Shin Lim

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Shin Lim
Lim in 2016 performing his "Dream Act"
Born (1991-09-25) September 25, 1991 (age 32)
  • American
  • Canadian
OccupationClose-up magician
Years active2009–present
Known for
Casey Thomas
(m. 2019)

Liang-Shun Lim[1] (Chinese: 林良尋; pinyin: Lín Liángxún; Wade–Giles: Lin Liang-hsün; Pe̍h-ōe-jī: Lîm Liângsîm; born September 25, 1991),[2] known professionally as Shin Lim, is a Canadian-American magician, recognized for his use of card manipulation and sleight of hand. He is known for elaborate close-up card magic routines, during which he remains silent with the tricks set to music. He is self-taught, having learned most of his skills from watching YouTube, and has in turn shared some of his own techniques in videos on the site.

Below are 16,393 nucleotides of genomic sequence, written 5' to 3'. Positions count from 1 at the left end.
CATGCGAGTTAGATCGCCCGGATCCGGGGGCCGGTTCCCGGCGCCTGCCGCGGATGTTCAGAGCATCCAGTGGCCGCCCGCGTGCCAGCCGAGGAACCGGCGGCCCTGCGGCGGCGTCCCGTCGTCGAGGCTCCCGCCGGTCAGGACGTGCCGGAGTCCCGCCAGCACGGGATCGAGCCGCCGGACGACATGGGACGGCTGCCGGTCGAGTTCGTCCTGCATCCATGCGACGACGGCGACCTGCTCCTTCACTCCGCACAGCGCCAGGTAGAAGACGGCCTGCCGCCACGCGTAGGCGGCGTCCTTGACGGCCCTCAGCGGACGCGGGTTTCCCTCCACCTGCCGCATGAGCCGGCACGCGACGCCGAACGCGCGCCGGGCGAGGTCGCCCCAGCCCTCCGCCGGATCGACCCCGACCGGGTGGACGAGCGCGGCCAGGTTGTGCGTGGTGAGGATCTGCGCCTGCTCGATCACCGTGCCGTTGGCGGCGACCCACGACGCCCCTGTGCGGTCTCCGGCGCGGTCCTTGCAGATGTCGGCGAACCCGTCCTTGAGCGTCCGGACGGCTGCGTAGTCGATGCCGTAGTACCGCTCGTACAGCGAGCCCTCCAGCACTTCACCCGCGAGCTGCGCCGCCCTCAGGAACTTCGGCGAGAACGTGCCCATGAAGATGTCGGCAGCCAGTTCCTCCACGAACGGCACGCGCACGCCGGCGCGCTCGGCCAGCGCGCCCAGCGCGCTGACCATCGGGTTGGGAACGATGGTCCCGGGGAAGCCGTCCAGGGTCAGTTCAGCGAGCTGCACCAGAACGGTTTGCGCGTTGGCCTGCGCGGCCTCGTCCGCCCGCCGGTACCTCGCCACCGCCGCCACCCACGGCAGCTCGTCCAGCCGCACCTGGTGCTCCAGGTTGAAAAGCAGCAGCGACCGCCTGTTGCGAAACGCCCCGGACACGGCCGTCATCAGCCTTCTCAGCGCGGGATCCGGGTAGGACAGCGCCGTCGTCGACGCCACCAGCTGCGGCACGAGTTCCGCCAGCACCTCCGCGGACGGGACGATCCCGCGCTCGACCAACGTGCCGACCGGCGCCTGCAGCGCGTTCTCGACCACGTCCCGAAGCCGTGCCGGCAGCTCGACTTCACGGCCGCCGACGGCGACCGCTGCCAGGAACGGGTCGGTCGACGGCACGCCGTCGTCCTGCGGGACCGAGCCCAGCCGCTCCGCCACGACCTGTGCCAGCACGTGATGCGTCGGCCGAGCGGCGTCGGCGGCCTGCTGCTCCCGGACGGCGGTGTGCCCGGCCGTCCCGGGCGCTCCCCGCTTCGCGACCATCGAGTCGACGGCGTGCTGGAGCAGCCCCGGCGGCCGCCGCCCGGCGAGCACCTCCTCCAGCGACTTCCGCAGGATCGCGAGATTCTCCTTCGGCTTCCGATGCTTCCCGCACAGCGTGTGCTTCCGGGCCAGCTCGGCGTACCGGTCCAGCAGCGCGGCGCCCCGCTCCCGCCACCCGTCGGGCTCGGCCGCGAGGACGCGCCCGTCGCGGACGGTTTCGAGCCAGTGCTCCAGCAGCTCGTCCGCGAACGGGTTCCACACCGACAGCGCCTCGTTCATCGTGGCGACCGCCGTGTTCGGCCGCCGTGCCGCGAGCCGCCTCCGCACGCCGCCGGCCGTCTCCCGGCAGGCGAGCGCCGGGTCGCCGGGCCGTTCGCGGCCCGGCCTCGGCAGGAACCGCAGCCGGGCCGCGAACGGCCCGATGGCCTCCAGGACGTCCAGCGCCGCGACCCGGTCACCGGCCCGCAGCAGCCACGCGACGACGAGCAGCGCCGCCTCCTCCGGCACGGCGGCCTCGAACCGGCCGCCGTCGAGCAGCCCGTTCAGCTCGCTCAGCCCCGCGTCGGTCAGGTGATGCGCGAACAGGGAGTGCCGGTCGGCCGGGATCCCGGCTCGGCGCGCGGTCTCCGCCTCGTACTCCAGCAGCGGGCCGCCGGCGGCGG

Originally educated to be a pianist, Lim took up magic as his career after being diagnosed with carpal tunnel syndrome. Lim was discovered around 2012, began to tour internationally, and subsequently won the 2015 Fédération Internationale des Sociétés Magiques in Close-up Card Magic. His appearances on Penn & Teller: Fool Us and his wins on America's Got Talent during its 13th season in 2018 and on America's Got Talent: The Champions led to even greater international fame.

Early life[edit]

Lim is the second of three children of Singapore-born parents.[3] He is of Han Chinese descent.[4] Lim was born in Vancouver,[5] where his father was completing postgraduate studies. Lim's family returned to Singapore when he was 2 and moved to Acton, Massachusetts, when he was 11.[3] Lim attended the Acton-Boxborough Regional High School.[6] As early as 9 years old, Lim showed an interest in music. His grandmother had originally given him a violin, but he became frustrated with that and smashed it after a practice session and switched over to piano. After graduating from high school, Lim attended the School of Music at Lee University in Tennessee, where he double majored in piano and telecommunications and was a member of the Choral Union ensemble.[1][6]